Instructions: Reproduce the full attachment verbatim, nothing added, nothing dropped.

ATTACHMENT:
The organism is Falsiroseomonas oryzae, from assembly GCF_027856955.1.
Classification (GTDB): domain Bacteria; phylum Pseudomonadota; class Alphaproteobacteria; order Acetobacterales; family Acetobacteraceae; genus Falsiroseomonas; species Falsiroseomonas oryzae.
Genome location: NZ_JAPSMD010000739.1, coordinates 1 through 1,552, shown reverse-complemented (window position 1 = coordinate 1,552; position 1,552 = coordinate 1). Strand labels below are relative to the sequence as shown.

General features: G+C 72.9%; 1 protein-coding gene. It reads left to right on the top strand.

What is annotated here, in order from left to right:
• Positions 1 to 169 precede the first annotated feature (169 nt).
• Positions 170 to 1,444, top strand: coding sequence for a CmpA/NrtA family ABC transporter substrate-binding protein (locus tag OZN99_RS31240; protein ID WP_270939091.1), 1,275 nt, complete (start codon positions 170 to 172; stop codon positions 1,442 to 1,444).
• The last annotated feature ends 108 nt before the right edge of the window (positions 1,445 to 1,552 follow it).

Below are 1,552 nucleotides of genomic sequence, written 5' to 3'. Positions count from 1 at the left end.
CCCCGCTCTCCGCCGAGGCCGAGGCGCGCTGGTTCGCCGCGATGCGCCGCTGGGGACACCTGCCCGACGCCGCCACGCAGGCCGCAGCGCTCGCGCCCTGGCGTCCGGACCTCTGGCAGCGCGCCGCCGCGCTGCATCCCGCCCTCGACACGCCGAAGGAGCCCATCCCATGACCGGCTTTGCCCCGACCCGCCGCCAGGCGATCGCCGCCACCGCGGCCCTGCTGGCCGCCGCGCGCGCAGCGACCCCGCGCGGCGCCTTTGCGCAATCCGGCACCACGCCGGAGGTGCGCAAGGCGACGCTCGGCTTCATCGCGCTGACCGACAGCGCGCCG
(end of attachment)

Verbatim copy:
The organism is Falsiroseomonas oryzae, from assembly GCF_027856955.1.
Classification (GTDB): domain Bacteria; phylum Pseudomonadota; class Alphaproteobacteria; order Acetobacterales; family Acetobacteraceae; genus Falsiroseomonas; species Falsiroseomonas oryzae.
Genome location: NZ_JAPSMD010000739.1, coordinates 1 through 1,552, shown reverse-complemented (window position 1 = coordinate 1,552; position 1,552 = coordinate 1). Strand labels below are relative to the sequence as shown.

General features: G+C 72.9%; 1 protein-coding gene. It reads left to right on the top strand.

What is annotated here, in order from left to right:
• Positions 1 to 169 precede the first annotated feature (169 nt).
• Positions 170 to 1,444, top strand: coding sequence for a CmpA/NrtA family ABC transporter substrate-binding protein (locus tag OZN99_RS31240; protein ID WP_270939091.1), 1,275 nt, complete (start codon positions 170 to 172; stop codon positions 1,442 to 1,444).
• The last annotated feature ends 108 nt before the right edge of the window (positions 1,445 to 1,552 follow it).

Below are 1,552 nucleotides of genomic sequence, written 5' to 3'. Positions count from 1 at the left end.
CCCCGCTCTCCGCCGAGGCCGAGGCGCGCTGGTTCGCCGCGATGCGCCGCTGGGGACACCTGCCCGACGCCGCCACGCAGGCCGCAGCGCTCGCGCCCTGGCGTCCGGACCTCTGGCAGCGCGCCGCCGCGCTGCATCCCGCCCTCGACACGCCGAAGGAGCCCATCCCATGACCGGCTTTGCCCCGACCCGCCGCCAGGCGATCGCCGCCACCGCGGCCCTGCTGGCCGCCGCGCGCGCAGCGACCCCGCGCGGCGCCTTTGCGCAATCCGGCACCACGCCGGAGGTGCGCAAGGCGACGCTCGGCTTCATCGCGCTGACCGACAGCGCGCCG